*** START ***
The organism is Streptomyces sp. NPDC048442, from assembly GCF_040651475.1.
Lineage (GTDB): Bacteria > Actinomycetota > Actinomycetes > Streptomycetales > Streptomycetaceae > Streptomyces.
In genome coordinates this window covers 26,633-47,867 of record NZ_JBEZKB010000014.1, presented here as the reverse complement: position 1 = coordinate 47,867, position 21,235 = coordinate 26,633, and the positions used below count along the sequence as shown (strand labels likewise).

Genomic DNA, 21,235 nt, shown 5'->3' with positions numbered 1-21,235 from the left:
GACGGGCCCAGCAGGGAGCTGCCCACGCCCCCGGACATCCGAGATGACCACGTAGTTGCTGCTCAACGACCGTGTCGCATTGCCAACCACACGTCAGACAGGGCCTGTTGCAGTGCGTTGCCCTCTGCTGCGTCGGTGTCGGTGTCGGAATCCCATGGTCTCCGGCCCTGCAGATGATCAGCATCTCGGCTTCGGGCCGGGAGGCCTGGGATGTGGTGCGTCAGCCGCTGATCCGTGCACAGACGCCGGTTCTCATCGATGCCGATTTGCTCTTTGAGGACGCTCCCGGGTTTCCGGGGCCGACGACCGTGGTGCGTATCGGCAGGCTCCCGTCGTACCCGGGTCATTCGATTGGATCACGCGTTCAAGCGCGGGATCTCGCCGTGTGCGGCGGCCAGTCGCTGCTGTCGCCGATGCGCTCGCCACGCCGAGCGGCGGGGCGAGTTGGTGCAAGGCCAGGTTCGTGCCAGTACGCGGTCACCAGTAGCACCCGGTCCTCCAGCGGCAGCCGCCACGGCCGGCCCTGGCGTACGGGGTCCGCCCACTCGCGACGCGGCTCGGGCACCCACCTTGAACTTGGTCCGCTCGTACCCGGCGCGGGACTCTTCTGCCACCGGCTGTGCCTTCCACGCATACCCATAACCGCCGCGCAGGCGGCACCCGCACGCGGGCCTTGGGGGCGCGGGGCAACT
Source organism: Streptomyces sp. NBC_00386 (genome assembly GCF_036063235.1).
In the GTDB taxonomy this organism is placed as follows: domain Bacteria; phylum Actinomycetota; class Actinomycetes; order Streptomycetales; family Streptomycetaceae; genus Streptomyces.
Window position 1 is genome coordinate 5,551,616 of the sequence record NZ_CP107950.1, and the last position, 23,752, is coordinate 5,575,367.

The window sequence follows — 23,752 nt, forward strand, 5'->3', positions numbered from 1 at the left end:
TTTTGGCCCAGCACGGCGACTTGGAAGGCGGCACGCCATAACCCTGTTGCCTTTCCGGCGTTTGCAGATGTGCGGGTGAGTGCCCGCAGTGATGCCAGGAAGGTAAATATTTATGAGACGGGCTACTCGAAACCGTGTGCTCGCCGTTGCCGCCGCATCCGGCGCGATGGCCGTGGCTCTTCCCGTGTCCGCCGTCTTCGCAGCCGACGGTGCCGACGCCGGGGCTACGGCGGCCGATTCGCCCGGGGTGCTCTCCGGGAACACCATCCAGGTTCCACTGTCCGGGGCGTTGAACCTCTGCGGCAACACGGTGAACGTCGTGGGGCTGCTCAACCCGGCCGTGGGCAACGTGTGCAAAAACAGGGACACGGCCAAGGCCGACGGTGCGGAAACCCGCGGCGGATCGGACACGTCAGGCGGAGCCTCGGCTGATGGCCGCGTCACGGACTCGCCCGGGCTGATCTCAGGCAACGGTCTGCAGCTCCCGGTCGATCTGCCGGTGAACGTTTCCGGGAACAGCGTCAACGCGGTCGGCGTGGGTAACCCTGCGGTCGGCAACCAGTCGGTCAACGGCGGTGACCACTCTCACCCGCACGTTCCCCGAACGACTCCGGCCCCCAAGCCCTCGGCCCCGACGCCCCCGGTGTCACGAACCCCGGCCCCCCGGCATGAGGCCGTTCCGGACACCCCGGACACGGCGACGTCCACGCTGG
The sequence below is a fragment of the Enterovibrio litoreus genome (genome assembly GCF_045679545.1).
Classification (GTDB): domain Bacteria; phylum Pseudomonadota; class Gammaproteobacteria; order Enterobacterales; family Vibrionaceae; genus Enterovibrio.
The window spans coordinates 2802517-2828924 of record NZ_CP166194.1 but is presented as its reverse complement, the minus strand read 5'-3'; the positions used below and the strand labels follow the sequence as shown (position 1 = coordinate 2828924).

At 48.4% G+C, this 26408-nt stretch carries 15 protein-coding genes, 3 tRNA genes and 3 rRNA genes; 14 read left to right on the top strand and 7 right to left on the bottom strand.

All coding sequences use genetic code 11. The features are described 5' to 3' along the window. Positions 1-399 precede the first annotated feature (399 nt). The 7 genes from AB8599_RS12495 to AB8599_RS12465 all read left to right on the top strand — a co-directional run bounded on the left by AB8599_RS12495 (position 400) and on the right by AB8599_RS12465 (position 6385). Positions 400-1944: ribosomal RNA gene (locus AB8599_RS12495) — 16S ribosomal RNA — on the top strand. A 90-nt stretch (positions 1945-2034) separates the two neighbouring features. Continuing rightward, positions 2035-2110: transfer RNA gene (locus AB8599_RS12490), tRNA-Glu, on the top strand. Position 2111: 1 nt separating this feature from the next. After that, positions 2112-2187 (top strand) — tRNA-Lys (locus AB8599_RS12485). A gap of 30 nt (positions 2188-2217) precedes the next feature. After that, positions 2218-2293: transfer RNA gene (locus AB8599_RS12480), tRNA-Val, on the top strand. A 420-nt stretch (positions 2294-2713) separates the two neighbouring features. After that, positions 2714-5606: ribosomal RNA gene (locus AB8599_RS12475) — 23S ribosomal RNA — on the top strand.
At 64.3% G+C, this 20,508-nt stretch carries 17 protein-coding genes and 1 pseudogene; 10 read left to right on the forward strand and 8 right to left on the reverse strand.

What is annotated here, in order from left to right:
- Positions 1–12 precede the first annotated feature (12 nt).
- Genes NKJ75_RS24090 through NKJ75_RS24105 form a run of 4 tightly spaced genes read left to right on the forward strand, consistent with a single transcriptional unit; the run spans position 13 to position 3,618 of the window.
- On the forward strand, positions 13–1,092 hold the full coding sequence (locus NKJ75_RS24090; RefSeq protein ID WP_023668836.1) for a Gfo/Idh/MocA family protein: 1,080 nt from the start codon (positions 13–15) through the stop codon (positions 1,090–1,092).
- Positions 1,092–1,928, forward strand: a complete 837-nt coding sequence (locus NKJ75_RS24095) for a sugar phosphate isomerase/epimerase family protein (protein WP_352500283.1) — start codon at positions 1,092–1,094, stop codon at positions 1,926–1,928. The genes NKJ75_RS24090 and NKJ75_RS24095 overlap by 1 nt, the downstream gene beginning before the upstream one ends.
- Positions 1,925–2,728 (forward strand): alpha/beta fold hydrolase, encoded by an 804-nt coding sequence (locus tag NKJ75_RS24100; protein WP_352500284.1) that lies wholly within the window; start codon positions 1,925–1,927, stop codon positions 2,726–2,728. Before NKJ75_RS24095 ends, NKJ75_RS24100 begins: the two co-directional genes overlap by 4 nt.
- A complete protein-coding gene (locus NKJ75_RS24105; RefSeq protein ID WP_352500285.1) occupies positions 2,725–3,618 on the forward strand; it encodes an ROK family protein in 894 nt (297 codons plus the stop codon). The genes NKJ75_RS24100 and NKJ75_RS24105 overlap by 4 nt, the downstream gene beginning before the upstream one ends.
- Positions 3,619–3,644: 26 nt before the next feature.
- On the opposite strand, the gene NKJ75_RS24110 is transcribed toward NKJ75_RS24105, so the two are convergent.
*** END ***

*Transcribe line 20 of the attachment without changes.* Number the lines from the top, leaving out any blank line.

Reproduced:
- On the forward strand, positions 13–1,092 hold the full coding sequence (locus NKJ75_RS24090; RefSeq protein ID WP_023668836.1) for a Gfo/Idh/MocA family protein: 1,080 nt from the start codon (positions 13–15) through the stop codon (positions 1,090–1,092).